It is unknown at this point what substance was injected into the Plaintiff's body, but at this stage of the litigation, the court cannot rule out the possibility that the Plaintiff has stated a claim against Defendants Nurse Joyce and Dr. Tilden. See Rushing v Gerst, 2011 WL 721519 at 2 (S.D.Ill. Feb. 23, 2011)( Plaintiff allowed to proceed with claim of unknown injection because "Court cannot rule out the possibility that Plaintiff may have been give an antipsychotic drug without his consent or injected with some substance that could cause disease, implausible as it may seem.")
The Plaintiff also he suffers from a variety of medical problems including glaucoma, asthma, severe alleges and severe gastrointestinal reflux disease. (Amd. Comp, p. 6). The Plaintiff claims Dr. Tilden "refused to treat my asthma, test me for allergies or give me a GI, gastrointestinal test."(Amd. Comp., p. 7) The Plaintiff further says Dr. Tilden prescribed an antibiotic "unnecessarily in an attempt to further ruin my health." (Amd. Comp., p 7) While a prisoner has the right to medical care, he does not have the right to determine the type and scope of the medical care he personally desires. The Eighth Amendment does not require that prisoners receive "unqualified access to healthcare." Hudson v. McMillian, 503 U.S. 1, 9 (1992); see also, Hernandez v. Keane, 341 F.3d 137 (2d Cir. 2003). Rather, inmates are entitled only to "adequate medical care." Boyce v. Moore, 314 F.3d 884, 888-89 (7th Cir. 2002). The Plaintiff's bare allegations do not rise to the level of a constitutional violation.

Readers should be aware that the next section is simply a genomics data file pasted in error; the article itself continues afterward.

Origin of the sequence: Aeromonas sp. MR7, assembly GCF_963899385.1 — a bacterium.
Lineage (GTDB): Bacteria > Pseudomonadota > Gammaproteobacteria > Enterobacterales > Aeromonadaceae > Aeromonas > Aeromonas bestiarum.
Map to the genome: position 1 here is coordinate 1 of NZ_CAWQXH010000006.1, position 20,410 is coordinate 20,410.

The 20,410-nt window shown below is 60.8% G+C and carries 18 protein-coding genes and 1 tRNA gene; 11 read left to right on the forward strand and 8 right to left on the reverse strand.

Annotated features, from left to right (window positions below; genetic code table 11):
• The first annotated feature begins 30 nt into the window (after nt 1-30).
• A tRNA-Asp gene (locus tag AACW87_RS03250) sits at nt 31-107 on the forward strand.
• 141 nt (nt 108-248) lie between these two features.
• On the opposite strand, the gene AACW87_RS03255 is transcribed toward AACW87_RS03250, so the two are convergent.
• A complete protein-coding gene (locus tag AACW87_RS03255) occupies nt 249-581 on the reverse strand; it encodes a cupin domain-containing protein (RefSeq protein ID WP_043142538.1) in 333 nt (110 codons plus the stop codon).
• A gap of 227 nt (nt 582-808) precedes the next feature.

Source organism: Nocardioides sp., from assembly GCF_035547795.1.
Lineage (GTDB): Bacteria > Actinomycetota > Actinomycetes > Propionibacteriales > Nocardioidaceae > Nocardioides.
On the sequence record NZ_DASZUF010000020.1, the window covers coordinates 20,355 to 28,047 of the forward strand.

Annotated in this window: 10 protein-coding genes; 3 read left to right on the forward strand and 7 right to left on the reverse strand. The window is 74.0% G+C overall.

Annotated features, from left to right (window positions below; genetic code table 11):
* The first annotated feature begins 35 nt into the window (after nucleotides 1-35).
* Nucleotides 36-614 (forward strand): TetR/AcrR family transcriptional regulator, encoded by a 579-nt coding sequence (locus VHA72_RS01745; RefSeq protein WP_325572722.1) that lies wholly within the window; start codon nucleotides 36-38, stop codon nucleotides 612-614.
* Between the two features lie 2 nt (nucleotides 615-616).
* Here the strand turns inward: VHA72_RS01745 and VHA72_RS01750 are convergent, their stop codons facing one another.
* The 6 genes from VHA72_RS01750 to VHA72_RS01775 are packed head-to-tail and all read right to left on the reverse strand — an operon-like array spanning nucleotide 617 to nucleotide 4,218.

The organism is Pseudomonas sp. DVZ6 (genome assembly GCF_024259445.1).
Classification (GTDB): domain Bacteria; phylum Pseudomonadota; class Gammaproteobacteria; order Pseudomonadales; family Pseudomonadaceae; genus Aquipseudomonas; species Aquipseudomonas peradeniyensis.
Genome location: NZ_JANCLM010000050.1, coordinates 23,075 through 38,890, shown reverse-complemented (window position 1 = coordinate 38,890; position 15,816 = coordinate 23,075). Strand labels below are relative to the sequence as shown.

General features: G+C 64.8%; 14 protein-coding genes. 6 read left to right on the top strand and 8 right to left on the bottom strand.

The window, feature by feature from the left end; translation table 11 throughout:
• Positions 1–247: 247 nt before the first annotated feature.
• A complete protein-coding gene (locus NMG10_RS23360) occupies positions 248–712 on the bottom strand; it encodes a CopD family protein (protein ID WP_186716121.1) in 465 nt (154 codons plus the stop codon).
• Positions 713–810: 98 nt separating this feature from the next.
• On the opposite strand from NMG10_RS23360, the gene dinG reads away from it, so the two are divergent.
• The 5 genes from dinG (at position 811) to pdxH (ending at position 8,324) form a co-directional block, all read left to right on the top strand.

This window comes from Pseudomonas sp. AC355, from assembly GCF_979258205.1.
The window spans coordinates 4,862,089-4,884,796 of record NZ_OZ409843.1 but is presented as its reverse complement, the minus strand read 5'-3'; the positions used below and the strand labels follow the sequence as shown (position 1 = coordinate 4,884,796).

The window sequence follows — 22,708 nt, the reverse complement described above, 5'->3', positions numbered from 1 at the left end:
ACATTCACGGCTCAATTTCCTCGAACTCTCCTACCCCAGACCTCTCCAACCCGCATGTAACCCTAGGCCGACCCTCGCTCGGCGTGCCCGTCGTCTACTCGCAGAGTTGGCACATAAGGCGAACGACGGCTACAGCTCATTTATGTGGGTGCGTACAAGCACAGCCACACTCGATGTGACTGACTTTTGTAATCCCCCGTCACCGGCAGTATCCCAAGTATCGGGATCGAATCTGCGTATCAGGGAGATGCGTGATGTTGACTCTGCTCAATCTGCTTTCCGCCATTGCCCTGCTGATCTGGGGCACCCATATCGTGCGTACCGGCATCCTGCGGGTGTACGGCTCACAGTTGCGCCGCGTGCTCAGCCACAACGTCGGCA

The Plaintiff also claims he was taken to an outside eye doctor in Peoria, Illinois who pressed something hard against his left eye. As a result, the Plaintiff says he began having eye problems. "This was done to me in retaliation for grievances I've filed against staff and officials of Wexford Medical Services." (Amd. Comp, p. 8) The Plaintiff's conclusory claim is not sufficient. Airborne Beepers & Video, Inc. v. A.T. & T Mobility LLC, 499 F.3d 663, 667 (7th Cir. 2007)("at some point the factual detail in a complaint may be so sketchy that the complaint does not provide the type of notice of the claim to which the defendant is entitled under Rule 8").
The Plaintiff does not identify the eye doctor, nor explain his connection to Wexford Health Source. In addition, it is not clear from the Plaintiff's complaint how an outside doctor that does not work at the correctional center would have any knowledge of the prison's grievance procedures. See Bell Atlantic Corp. v. Twombly, 550 U.S. 544, 557(2007)(a complaint must do more than provide a "naked assertion" devoid of "further factual enhancement."); see also Ashcroft v. Iqbal, 129 S.Ct. 1937, 1949 (2009)("A claim has facial plausibility when the plaintiff pleads factual content that allows the court to draw the reasonable inference that the defendant is liable for the misconduct alleged.")
The Plaintiff next alleges that Counselor Flex began retaliating against him by refusing to provide a copy of his trust fund ledgers and destroying grievances he filed. Again, the Plaintiff has failed to identify in his complaint what activity sparked the claimed retaliation. The Plaintiff must have engaged in activity protected by the First Amendment and there must be ...